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Smoke Clouds
tempered architectural glass, ultraviolet light, tin, silver nitrate, varnish, walnut wood
120 x 88 inches
2014-16

Smoke Clouds 2014

"In Smoke Clouds from 2014, I explored themes of disappearance through the shifting image within the material of silver nitrate (mirroring solution) poured onto large-scale architectural glass. My mirrored smoke clouds suspend an explosion-- the residue of violence after a moment of destruction. This process, like all my work, originated from the drawing gesture of my body and also requires blind intuition, as I move the clear liquid of silver nitrate gesturally with an air pressure wand onto the large glass to form a cloud. As a part of my process, I conducted research on glass properties with PPG Lab and consulted Ana Martins at MOMA conservation, on silver nitrate and archaic photographic processes. I began thinking of the glass as a kind of giant lens, or large photographic piece ofpaper as I exposed it to ultraviolet rays, upon which to receive and distort memory, before mirroring.  The full installation of Smoke Clouds simultaneously reflects the space and viewer. The mirror materiality allows the cloud image to appear and disappear as a 'puff of smoke,' depending on the environment and the viewer’s point of view within the space. This experience questions the status of the object and the possibility of its removal.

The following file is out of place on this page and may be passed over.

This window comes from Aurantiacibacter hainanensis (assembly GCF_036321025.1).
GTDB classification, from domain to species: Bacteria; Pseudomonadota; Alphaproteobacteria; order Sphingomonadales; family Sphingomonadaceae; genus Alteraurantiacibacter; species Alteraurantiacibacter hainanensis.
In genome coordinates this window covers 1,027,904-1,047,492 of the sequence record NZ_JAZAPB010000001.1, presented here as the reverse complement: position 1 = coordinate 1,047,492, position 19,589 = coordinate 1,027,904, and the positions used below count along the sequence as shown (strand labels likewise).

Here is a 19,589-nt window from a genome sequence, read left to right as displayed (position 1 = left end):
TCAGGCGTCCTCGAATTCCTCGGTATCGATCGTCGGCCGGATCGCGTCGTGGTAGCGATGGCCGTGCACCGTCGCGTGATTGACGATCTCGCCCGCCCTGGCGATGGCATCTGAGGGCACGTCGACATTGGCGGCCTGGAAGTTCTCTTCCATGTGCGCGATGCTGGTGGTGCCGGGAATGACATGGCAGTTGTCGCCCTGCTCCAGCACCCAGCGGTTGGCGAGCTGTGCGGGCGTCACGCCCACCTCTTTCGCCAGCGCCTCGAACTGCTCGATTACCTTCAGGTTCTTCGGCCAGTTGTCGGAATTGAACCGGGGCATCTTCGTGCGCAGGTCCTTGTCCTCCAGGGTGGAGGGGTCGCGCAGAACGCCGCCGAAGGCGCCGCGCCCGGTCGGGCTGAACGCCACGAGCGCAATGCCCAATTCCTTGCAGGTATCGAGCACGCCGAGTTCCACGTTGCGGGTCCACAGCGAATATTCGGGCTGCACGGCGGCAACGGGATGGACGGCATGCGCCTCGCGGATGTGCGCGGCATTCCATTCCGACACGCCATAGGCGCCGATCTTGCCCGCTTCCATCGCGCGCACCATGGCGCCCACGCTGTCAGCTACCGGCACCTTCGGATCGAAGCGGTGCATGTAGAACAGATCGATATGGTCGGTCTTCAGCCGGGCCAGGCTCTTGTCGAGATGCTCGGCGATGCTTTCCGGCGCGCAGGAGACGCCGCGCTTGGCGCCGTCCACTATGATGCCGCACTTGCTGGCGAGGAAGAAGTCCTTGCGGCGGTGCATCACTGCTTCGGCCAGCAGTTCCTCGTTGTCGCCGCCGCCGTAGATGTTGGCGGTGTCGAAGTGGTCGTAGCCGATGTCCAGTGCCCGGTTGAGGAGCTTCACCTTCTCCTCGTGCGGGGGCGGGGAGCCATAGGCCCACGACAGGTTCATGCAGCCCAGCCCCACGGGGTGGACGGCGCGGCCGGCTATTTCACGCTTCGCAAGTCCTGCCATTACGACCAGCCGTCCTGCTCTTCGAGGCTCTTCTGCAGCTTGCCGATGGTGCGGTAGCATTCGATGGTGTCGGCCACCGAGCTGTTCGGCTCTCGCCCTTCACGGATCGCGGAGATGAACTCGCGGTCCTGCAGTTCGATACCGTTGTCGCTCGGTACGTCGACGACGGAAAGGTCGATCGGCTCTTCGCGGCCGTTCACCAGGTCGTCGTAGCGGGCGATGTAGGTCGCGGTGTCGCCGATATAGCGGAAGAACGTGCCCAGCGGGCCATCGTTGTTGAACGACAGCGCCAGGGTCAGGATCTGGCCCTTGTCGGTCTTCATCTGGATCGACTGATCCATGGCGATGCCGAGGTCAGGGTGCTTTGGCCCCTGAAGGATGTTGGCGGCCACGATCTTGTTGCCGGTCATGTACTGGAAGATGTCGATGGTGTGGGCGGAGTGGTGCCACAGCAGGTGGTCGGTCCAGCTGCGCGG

In the same exhibition, I installed Halyard, a sound installation that involved all the hardware of the American flag without the actual image of the flag itself. I was interested in the concept of invisibility: the flag being heard but not seen, violent but also inserted subversively into the architecture. I had been considering the notion of iconography and the conditions of identity and power. I wanted to de-saturate an image by its removal, allowing the trappings and the remaining hardware to represent its undoing.  I worked with sound designers to create a soundscape of a flapping flag and sculptural movement to the sound. The sound designer also designed the halyard rope to move in synchronicity with the movement of the flag by exploiting the capabilities of a speaker as a motor: ropes were attached to a speaker and, as the flag flapped, its vibrations moved the rope, animating subtly this lone standing figure."

-Michelle Lopez, Guggenheim Fellowship application, career narrative, 2019

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